"Morbid, huh?" She glanced down at the wolf, who didn't alter his course. When his paws finally sunk into the soil, they were stood at the new grave.


That particular headstone was like any other: grey stone, rounded top and firm base. But the details on it were different. The engraving was a good mimic of the fine craftsmanship around them but not nearly as deep and polished. Each letter appeared wider than planned, 'I's becoming diagrams of support beams and window barricades. As the inscription went on, the lines wavered and a droplet of water was lodged in the cracks of the 'X'.

Kailen felt the brush of fur against her leg - Bernis sat on his hind legs at her feet, flowers dangling from his jaws. She reached down and muttered, "I'd ask you where this came from but I know I wouldn't get an answer."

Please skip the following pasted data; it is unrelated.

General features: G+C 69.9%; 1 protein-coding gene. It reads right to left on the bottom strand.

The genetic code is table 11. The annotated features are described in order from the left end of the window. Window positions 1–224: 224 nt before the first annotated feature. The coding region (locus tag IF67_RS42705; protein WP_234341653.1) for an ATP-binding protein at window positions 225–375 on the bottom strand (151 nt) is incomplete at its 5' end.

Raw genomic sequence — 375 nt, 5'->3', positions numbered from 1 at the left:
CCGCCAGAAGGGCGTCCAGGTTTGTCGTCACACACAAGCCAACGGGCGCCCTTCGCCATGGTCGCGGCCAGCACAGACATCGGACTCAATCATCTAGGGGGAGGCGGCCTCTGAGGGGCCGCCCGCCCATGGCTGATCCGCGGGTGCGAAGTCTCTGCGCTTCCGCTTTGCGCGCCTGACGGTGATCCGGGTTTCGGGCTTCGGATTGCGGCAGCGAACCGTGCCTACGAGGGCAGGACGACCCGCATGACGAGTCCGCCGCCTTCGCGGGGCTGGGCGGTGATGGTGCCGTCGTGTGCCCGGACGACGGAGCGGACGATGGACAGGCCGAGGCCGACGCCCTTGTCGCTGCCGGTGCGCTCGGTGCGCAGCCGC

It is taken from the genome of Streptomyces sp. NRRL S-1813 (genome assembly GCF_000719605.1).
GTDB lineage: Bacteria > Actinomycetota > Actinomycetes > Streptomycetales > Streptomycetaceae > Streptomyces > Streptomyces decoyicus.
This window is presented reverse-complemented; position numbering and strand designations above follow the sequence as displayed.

She placed it at the foot of the grave, tinkering with it for a while until it didn't look so inferior beside the bouquet already there.

It's not much but it'll have to do... she mused.


At the sound of a noise, she turned; three figures approached in a tight pack. Panic rose. She wasn't ready. Yet they still advanced. The fifteen-year-old took note of her surroundings.

Not ready.

They came closer still and she marched over to one of the mausoleum entrances, Bernis at her heels.

Still not ready.

Its handle didn't turn. Pushing wasn't going to work. Kailen didn't have time to slap at the door and take the role of the petty schoolgirl who died first in horror films. And so she threw her weight against it. Not because she was being chased by a monster. But because she was scared those chasing her would see she was one.